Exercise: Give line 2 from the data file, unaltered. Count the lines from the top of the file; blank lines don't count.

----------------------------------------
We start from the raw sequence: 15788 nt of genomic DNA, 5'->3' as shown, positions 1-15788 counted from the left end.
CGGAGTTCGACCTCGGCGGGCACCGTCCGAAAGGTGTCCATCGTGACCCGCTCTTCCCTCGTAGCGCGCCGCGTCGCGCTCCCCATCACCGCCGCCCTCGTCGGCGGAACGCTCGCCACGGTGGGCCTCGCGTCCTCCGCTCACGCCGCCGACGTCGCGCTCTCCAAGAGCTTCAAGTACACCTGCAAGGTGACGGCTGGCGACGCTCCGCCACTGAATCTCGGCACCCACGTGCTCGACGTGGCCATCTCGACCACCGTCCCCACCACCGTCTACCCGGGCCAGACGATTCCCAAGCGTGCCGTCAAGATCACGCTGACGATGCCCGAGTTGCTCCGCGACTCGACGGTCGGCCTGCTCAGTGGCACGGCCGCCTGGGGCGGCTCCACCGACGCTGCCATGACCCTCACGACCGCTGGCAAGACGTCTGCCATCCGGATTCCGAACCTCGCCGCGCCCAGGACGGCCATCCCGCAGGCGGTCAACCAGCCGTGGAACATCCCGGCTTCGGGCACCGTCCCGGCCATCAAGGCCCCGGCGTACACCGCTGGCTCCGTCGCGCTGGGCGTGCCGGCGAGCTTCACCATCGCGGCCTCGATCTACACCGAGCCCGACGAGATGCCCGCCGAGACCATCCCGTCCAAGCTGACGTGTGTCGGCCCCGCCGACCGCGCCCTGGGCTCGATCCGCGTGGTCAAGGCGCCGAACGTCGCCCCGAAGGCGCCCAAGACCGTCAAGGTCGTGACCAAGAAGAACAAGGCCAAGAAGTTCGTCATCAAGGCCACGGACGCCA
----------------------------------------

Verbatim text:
CGGAGTTCGACCTCGGCGGGCACCGTCCGAAAGGTGTCCATCGTGACCCGCTCTTCCCTCGTAGCGCGCCGCGTCGCGCTCCCCATCACCGCCGCCCTCGTCGGCGGAACGCTCGCCACGGTGGGCCTCGCGTCCTCCGCTCACGCCGCCGACGTCGCGCTCTCCAAGAGCTTCAAGTACACCTGCAAGGTGACGGCTGGCGACGCTCCGCCACTGAATCTCGGCACCCACGTGCTCGACGTGGCCATCTCGACCACCGTCCCCACCACCGTCTACCCGGGCCAGACGATTCCCAAGCGTGCCGTCAAGATCACGCTGACGATGCCCGAGTTGCTCCGCGACTCGACGGTCGGCCTGCTCAGTGGCACGGCCGCCTGGGGCGGCTCCACCGACGCTGCCATGACCCTCACGACCGCTGGCAAGACGTCTGCCATCCGGATTCCGAACCTCGCCGCGCCCAGGACGGCCATCCCGCAGGCGGTCAACCAGCCGTGGAACATCCCGGCTTCGGGCACCGTCCCGGCCATCAAGGCCCCGGCGTACACCGCTGGCTCCGTCGCGCTGGGCGTGCCGGCGAGCTTCACCATCGCGGCCTCGATCTACACCGAGCCCGACGAGATGCCCGCCGAGACCATCCCGTCCAAGCTGACGTGTGTCGGCCCCGCCGACCGCGCCCTGGGCTCGATCCGCGTGGTCAAGGCGCCGAACGTCGCCCCGAAGGCGCCCAAGACCGTCAAGGTCGTGACCAAGAAGAACAAGGCCAAGAAGTTCGTCATCAAGGCCACGGACGCCA